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New RFID tech improves livestock tag readers

New system works at greater distance and can read groups of animals

These overhead ultra-high frequency transponders can read tags as cattle pass by.

Researchers at SAIT Polytechnic in Calgary have developed a new Radio Frequency Identification (RFID) system using Ultra-High Frequency (UHF) tags that will make it easier and faster to track and trace cattle at every stage of their movement from the farm to the processing plant.

With the new system, animals do not need to go through a squeeze chute because it reads the new UHF-RFID tags from up to 30 feet away, and records and tracks data from multiple animals at once.

“Producers can read the tags of groups of animals en route as they move them from pen to pen or pasture to pasture,” says Glen Kathler, the scientist leading the research team, which recently received an award for Innovation in Agricultural Science at the 2015 ASTech Awards. “It will make the whole movement and tracking of animals a lot more efficient and accurate all the way through the supply chain, and minimize stress on the animals, which has an effect on animal performance and productivity.”

Improved traceability

Kathler says the system will also close any existing gaps in traceability, especially from the feedlot to the processing plant.

“We will be able to create an electronic manifest, untouched by human hands, of animal movement through different production stages right to the plant, so any trace-back in the event of a disease outbreak will involve a few keystrokes rather than days of searching to discover what animals have been co-mingled.”

Reducing stress and saving costs

Early production UHF-RFID tags will cost around $5 each and a wide-alley, fixed-reader system and associated software will cost about $10,000. Kathler’s team has done an economic analysis that showed an average Alberta feedlot could potentially save $87,920 through adopting UHF-RFID technology. They estimated about $14 per animal could be saved by not putting it through a squeeze chute, which has been shown to reduce body weight by one per cent due to stress on the animal.

Kathler anticipates savings will increase as UHF-RFID technology becomes more widely adopted, which will drive down the cost of the systems. He expects to see some commercial UHF-RFID systems in place in 2016.

“To begin with I would expect to see this system being used on feedlots or larger primary operations with some sort of closed-loop, herd-management system,” says Kathler. “But I think we will see increasing interest from within the industry. We see some trials now occurring with the USDA in the United States as well, so it’s gaining momentum.”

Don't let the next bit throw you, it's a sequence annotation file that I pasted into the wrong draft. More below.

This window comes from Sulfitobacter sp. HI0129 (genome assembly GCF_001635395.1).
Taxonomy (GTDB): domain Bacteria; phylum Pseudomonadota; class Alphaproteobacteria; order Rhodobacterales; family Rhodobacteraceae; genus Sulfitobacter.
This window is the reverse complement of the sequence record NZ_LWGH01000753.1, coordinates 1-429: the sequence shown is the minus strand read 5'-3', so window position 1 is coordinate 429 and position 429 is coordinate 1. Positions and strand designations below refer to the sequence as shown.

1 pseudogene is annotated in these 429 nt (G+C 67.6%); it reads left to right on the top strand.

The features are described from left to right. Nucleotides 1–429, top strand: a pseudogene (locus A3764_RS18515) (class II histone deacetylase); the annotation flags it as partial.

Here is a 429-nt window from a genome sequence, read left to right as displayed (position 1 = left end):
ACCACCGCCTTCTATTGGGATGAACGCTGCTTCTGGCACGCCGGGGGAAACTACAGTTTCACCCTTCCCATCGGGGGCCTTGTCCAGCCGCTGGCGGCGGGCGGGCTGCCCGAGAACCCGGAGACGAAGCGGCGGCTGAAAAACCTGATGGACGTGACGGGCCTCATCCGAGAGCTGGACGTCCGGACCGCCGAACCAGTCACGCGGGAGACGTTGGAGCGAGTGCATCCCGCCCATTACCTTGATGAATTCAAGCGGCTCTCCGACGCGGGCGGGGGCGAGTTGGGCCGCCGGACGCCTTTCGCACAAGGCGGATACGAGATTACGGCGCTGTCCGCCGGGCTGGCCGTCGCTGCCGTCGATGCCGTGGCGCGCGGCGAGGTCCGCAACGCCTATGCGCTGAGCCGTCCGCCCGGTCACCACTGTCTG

SAIT’s RFID Application Development Lab (RADLab) is the first in North America — and one of only three worldwide — to establish an ISO-certified RFID test lab to certify new animal-recording technologies. SAIT researchers are also working with the International Committee for Animal Recording to ensure the lab meets international standards.

Capturing big data

The Alberta Livestock and Meat Agency (ALMA) contributed $950,000 towards the UHF-RFID project. President and CEO Gordon Cove says it presented a great opportunity.

“SAIT was a good choice as a partner because it was setting up an RFID lab and it made sense to take advantage of its expertise and work on furthering the technology for the benefit of the livestock sector,” says Cove. “Data is king and the more data producers have, the better decisions they can make to improve productivity and performance. This technology has the potential to capture data and tie in genomic, feed-conversion and health information, environmental footprint; the list is endless. We are happy to be a part of making it all happen.”

The UHF-RFID technology is being tested on ranches in Alberta and British Columbia, as well as at feedlots and auction marts, and on transport trucks. The next step is to tie up any loose ends and to work on helping the industry transition to the new technology.

“We are now looking at working with existing industry partners to make combination LF/UHF tags,” Kathler says. “We are also doing some work with smartphone readers that can use both the LF and the new UHF tags on the same device. So we are also thinking about what it’s going to take for the industry to transition. We hope for the next phase of the project to integrate this UHF technology into some of the existing herd-management software. We see it as a great opportunity for the industry.”

About the author


Angela Lovell

Angela Lovell is a freelance writer based in Manitou, Manitoba. Visit her website at or follow her on Twitter @angelalovell10.



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